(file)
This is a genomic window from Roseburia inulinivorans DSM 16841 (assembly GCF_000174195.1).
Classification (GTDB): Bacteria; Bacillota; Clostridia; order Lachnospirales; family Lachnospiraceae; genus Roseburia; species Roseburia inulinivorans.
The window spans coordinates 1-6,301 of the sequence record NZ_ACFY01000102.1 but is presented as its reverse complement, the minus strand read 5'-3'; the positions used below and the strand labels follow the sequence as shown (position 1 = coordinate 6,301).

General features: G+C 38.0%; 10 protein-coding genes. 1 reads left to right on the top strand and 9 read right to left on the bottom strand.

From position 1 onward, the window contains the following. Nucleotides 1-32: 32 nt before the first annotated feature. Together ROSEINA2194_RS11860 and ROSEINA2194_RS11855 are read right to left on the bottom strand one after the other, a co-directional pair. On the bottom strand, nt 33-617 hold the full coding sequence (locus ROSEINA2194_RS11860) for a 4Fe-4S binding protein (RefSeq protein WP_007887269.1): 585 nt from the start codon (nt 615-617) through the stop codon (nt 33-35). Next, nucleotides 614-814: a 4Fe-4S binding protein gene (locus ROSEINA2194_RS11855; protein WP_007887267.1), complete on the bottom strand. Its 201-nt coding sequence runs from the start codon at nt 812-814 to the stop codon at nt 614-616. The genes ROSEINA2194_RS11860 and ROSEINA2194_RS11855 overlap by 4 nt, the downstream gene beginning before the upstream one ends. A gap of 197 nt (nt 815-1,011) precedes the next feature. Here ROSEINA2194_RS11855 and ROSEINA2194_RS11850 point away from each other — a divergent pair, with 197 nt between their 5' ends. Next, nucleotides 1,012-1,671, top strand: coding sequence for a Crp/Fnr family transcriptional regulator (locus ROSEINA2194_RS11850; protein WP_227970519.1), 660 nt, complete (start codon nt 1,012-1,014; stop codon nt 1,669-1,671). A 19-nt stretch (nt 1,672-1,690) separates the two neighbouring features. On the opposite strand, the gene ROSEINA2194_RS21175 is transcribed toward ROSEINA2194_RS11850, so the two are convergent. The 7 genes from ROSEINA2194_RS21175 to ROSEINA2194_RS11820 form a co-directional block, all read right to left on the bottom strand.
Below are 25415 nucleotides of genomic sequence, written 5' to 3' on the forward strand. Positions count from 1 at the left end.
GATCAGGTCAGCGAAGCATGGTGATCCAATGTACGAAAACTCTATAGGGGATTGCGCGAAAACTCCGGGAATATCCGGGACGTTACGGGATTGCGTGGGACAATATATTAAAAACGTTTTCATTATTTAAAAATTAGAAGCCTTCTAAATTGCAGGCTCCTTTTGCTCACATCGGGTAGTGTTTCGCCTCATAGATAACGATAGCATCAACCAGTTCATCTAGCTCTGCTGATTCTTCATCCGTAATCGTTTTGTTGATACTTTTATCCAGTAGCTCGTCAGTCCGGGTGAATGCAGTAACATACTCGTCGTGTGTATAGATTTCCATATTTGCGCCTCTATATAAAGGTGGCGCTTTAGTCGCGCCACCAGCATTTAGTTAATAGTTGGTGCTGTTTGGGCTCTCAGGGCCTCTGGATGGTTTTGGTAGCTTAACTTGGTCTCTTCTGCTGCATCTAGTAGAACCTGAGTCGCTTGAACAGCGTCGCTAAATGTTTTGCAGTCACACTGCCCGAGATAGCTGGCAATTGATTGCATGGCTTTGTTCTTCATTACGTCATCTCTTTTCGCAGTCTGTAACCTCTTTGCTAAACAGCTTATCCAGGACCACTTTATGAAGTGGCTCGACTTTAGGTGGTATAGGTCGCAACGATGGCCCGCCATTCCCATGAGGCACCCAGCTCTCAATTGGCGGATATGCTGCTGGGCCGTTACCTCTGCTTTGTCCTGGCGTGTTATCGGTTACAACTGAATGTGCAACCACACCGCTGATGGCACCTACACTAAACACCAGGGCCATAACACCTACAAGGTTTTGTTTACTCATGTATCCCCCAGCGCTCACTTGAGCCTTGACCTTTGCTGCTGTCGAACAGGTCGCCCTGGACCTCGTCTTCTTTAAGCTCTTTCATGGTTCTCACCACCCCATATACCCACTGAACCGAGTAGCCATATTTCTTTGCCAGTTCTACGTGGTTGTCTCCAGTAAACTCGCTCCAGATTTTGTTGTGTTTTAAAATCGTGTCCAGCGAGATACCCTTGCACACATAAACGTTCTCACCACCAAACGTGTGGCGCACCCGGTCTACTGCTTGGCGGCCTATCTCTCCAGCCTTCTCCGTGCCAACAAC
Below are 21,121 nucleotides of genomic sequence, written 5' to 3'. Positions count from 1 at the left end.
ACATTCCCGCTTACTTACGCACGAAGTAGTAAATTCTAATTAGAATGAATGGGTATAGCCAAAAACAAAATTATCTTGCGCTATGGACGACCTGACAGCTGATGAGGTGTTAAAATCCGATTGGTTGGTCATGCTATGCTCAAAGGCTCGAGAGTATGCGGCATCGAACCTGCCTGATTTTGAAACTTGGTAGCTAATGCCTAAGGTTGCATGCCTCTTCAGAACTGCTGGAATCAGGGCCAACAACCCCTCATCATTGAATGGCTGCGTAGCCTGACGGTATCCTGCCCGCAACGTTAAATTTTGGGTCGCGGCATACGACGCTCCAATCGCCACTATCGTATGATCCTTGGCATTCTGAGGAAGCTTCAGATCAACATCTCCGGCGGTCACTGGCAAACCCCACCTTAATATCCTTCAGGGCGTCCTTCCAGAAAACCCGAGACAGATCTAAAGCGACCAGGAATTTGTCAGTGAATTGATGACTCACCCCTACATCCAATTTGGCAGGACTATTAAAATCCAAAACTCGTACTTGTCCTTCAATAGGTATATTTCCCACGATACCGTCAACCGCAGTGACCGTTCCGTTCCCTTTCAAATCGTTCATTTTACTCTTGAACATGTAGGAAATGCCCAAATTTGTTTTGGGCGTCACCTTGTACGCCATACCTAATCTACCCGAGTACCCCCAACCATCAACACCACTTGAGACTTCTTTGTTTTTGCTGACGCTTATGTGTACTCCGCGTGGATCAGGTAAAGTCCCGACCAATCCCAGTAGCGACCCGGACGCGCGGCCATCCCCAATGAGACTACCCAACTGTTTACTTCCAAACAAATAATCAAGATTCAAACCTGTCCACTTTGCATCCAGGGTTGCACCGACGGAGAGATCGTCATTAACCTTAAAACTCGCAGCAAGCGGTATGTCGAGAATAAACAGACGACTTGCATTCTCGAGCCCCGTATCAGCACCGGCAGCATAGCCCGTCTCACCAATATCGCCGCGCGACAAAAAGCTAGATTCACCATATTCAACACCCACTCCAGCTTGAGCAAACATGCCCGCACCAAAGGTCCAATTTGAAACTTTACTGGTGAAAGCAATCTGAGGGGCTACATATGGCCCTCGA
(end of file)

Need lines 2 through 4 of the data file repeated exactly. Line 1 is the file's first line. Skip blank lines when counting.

Classification (GTDB): Bacteria; Bacillota; Clostridia; order Lachnospirales; family Lachnospiraceae; genus Roseburia; species Roseburia inulinivorans.
The window spans coordinates 1-6,301 of the sequence record NZ_ACFY01000102.1 but is presented as its reverse complement, the minus strand read 5'-3'; the positions used below and the strand labels follow the sequence as shown (position 1 = coordinate 6,301).

General features: G+C 38.0%; 10 protein-coding genes. 1 reads left to right on the top strand and 9 read right to left on the bottom strand.